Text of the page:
The effect of β-adrenergic stimulation on sarcolemmal protein phosphorylation was examined in intact ventricular myocardium. Isolated guinea pig ventricles were perfused via the coronary arteries with 32P(i) after which membrane vesicles enriched 3-5 fold in sarcolemma were isolated by differential centrifugation followed by sucrose gradient centrifugation. Perfusion of hearts with isoproterenol stimulated 32P incorporation into a protein of apparent molecular weight of 15,000, which copurified with sarcolemmal vesicles. The increase in 32P incorporation was rapid in onset and elevated 2.5-3.0-fold after 30-45 s exposure of hearts to 100 nM isoproterenol. A positive correlation was found between stimulation of phosphorylation of the 15-kDa protein and the increase in the maximal rate of developed tension in intact ventricles after administration of isoproterenol. Phosphorylated phospholamban (most likely present as a contaminant) was also identified in the same sarcolemmal preparations. However, phospholamban and the 15-kDa sarcolemmal substrate were different proteins. Boiling of the membrane samples in sodium dodecyl sulfate prior to electrophoresis dissociated the high M(r) form of phospholamban into the form of lower M(r) but did not alter the mobility of the 15-kDa protein in sodium dodecyl sulfate-polyacrylamide gels. The 15-kDa protein did not undergo the electrophoretic mobility shift that is characteristic of phospholamban after cAMP-dependent phosphorylation nor did it cross-react with a highly specific phospholamban antibody. In vitro the unmasking agent Triton X-100 suggested that the 15-kDa protein was localized to the cytoplasmic surfaces of sarcolemmal vesicles. These results demonstrate phosphorylation of a sarcolemmal protein, distinct from phospholamban, in response to β-adrenergic stimulation of the heart. Phosphorylation of the sarcolemmal 15-kDa protein may play a role in mediating the effects of β-adrenergic agonists on cardiac contractile force.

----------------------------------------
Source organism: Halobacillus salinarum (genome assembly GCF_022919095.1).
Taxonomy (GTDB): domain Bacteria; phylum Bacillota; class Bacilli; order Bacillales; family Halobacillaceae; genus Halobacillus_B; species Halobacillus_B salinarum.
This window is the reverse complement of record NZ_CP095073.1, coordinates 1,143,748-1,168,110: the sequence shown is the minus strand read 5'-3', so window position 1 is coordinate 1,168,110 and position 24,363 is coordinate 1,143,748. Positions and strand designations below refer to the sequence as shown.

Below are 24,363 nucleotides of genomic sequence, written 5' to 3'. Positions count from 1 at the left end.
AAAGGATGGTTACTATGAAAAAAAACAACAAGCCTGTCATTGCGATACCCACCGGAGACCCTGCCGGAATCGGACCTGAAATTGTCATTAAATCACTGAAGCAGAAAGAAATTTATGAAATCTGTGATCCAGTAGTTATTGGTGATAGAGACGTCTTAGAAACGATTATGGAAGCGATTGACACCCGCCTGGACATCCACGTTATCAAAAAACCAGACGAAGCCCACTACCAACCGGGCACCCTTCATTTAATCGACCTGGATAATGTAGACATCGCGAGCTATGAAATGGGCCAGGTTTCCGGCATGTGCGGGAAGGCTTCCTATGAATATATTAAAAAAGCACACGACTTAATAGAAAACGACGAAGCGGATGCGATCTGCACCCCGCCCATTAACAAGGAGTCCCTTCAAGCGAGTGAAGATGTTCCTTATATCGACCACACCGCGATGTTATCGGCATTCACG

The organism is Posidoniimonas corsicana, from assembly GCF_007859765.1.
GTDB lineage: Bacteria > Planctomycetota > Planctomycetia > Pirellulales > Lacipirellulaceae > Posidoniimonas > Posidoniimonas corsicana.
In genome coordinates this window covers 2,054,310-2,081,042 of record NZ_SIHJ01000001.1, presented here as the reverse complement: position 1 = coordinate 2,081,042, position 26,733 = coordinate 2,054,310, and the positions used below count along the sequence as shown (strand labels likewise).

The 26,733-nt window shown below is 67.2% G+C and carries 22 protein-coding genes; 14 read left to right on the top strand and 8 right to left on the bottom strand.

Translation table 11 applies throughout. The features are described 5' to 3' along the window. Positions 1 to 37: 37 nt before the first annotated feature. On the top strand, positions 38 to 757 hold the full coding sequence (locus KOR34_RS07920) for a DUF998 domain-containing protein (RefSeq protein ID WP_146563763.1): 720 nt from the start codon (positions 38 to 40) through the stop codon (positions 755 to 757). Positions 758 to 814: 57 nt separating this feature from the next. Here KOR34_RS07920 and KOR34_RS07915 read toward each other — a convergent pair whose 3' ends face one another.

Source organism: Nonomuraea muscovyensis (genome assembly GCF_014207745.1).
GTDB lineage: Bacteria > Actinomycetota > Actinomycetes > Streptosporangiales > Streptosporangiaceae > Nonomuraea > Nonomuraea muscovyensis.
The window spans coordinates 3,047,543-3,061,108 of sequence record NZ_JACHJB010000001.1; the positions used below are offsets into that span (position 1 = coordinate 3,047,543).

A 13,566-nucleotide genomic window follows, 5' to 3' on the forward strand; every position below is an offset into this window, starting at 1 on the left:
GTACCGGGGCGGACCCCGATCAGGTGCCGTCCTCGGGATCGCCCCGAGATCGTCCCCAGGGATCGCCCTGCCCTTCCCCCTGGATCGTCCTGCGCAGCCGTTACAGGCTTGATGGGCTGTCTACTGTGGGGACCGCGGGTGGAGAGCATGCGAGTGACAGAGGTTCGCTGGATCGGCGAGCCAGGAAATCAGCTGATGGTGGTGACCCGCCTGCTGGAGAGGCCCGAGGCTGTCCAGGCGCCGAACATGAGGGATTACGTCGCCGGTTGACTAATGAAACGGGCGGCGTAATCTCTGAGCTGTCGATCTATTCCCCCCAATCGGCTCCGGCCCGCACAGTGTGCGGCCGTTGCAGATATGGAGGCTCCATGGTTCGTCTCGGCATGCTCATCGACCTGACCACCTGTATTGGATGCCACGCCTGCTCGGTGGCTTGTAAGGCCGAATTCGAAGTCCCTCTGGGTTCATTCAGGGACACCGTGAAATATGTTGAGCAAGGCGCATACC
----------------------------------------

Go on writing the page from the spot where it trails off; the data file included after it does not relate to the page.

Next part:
|Original language||English (US)|
|Number of pages||8|
|Journal||Journal of Biological Chemistry|
|State||Published - Jan 1 1985|
ASJC Scopus subject areas
- Molecular Biology
- Cell Biology